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Free-standing single-walled carbon nanotube thin films

Date:
May 13, 2011
Source:
Aalto University
Summary:
Single-walled CNTs (SWCNTs) are a unique family of materials exhibiting diverse useful chemical and physical properties, researchers in Finland are demonstrating. Thin films of SWCNTs have many unique properties such as high porosity and specific surface area, low density, high ratio of optical transmittance to sheet resistance, high thermal conductivity and chemical sensitivity, and tunable metallic and semiconducting properties.

A photo of the free-standing SWCNTs supported by a polymer film at the edges and various graphs demonstrating outstanding performance in different devices such as an aerosol filter, a laser absorber, a transparent and flexible electrode, and an electrochemical sensor.
Credit: Image courtesy of Aalto University

Single-walled CNTs (SWCNTs) are a unique family of materials exhibiting diverse useful chemical and physical properties, researchers in Finland are demonstrating.

Thin films of SWCNTs have many unique properties such as high porosity and specific surface area, low density, high ratio of optical transmittance to sheet resistance, high thermal conductivity and chemical sensitivity, and tunable metallic and semiconducting properties.

Recently researchers from Department of Applied Physics at Aalto University (Finland) in collaboration with Canatu Ltd. (Finland) have discovered a simple and rapid method to prepare thin multifunctional single-walled carbon nanotube films without any substrate (free-standing films). Usually SWCNT films are prepared from suspensions of SWCNTs by a liquid filtration. This method typically involves several time and resource consuming and potentially detrimental liquid dispersion and purification steps ending up with dense SWCNT networks on a filter, which have a transfer issue. Moreover, preparation of free-standing films by the vacuum-filtration method is still a challenging task.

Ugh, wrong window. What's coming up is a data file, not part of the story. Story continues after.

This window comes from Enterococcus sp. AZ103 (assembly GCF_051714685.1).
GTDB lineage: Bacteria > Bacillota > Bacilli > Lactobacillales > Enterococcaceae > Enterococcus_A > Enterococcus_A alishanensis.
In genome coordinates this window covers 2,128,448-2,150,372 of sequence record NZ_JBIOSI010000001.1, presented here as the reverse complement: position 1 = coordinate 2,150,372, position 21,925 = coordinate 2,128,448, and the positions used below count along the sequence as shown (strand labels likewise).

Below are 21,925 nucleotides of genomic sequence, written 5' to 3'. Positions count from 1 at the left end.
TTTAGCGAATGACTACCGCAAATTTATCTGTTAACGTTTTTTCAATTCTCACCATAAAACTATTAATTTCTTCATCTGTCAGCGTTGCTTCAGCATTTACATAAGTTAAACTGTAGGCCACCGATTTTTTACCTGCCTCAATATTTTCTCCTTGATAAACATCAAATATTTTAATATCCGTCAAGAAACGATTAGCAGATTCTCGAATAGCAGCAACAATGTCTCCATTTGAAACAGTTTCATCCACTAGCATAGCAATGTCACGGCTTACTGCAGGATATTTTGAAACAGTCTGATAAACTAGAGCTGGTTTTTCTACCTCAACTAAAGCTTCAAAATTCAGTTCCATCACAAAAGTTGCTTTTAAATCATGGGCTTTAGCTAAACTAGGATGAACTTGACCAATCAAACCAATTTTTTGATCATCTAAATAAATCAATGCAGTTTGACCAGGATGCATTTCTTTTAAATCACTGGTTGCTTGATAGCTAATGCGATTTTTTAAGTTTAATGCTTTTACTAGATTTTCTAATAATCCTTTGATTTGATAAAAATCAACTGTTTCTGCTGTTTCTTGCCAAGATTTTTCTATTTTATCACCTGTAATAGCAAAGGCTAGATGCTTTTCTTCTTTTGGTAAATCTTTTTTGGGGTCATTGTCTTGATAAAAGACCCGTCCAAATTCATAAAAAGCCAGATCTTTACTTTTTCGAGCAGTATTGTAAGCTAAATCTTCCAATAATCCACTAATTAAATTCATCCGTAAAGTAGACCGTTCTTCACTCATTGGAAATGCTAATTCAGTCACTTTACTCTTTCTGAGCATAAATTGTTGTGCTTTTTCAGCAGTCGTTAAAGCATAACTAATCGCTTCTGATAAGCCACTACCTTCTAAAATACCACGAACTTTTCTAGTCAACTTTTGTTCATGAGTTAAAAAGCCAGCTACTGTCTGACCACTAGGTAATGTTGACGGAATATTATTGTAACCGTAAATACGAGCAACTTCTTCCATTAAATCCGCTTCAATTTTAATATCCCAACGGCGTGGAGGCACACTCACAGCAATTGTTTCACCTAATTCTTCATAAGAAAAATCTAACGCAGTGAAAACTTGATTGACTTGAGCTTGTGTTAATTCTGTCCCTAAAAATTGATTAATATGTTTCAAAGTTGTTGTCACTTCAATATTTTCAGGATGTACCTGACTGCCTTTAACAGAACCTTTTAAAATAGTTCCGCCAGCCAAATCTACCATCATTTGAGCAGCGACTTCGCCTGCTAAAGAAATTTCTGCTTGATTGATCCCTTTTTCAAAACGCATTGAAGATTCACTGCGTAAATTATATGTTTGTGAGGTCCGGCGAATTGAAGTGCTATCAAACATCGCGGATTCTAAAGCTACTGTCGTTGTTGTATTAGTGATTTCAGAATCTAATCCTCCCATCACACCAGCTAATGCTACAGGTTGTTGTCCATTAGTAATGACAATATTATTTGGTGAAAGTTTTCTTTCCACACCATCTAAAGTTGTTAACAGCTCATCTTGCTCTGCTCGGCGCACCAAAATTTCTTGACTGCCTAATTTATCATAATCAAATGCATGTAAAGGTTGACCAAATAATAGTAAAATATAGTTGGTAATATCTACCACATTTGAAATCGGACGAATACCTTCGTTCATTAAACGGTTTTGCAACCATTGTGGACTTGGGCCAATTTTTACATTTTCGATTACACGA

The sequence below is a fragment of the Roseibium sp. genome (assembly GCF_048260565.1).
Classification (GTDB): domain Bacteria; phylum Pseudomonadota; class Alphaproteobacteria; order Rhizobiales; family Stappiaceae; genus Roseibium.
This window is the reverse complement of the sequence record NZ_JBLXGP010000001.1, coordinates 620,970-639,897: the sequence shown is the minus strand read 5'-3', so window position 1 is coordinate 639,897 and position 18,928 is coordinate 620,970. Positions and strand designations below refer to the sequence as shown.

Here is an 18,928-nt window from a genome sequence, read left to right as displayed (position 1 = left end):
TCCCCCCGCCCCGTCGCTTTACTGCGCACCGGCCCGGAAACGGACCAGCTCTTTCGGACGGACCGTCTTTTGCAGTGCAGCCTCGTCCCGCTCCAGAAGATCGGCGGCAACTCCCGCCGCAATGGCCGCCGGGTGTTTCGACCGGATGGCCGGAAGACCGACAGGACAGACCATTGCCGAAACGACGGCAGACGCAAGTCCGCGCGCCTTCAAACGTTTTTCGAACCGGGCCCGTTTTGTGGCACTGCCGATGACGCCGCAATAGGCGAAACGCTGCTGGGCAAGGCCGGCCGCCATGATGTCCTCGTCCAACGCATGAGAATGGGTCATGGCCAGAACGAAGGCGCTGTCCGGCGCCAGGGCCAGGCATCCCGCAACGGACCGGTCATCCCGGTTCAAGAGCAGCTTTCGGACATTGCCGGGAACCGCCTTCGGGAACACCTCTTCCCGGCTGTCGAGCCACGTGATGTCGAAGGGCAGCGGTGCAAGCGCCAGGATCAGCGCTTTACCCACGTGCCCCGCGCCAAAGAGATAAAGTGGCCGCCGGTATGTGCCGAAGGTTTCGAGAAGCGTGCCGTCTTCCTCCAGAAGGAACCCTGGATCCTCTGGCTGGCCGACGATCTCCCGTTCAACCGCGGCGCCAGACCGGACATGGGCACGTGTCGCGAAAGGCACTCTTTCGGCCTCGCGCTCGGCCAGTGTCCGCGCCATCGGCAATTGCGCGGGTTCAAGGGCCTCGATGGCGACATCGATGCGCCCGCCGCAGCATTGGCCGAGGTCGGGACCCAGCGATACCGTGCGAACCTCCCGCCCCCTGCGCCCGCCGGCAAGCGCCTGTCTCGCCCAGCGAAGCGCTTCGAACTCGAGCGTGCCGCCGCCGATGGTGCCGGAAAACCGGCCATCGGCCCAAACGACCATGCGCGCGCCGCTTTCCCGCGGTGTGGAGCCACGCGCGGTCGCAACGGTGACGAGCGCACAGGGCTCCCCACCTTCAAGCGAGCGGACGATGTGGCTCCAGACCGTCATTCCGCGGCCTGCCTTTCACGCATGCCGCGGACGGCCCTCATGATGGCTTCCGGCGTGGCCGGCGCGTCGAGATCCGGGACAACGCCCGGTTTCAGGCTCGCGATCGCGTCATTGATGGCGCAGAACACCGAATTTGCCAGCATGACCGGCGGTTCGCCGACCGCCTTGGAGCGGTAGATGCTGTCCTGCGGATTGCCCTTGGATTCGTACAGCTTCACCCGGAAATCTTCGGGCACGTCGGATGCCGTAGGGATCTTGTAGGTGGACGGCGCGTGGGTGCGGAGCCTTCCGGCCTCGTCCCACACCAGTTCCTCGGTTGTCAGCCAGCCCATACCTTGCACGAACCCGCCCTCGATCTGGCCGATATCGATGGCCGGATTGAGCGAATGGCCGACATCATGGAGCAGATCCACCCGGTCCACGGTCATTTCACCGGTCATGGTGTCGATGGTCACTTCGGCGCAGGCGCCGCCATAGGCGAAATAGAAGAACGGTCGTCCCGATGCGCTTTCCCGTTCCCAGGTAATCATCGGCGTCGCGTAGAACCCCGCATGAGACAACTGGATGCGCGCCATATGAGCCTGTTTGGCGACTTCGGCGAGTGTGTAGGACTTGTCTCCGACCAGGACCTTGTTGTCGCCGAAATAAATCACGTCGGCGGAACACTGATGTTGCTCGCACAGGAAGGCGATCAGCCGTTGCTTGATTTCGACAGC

"Our method allows the preparation of SWCNT deposits both on different substrates and in the form of free-standing films during less than 15 s. This becomes possible due to the fact that the SWCNTs produced in the gas phase synthesis process gave very high purity and crystallinity, can be directly deposit from the gas to a substrate and accordingly be directly utilised without additional purification steps," says Dr. David P. Brown, CEO of the company Canatu Ltd, which commercializes the SWCNT films.

The method easily allows Canatu to alter the thickness of multifunctional free-standing SWCNT films from a sub-monolayer (when the amount of SWCNTs is insufficient to create a single continuous layer) to a few micrometers.

Collaboration with other Finnish universities

According to the researchers, the collaboration with other Finnish universities and institutions, Tampere University of Technology and Oulu University, was extremely important to investigate the unique properties and to demonstrate the multifunctionality of this unique material.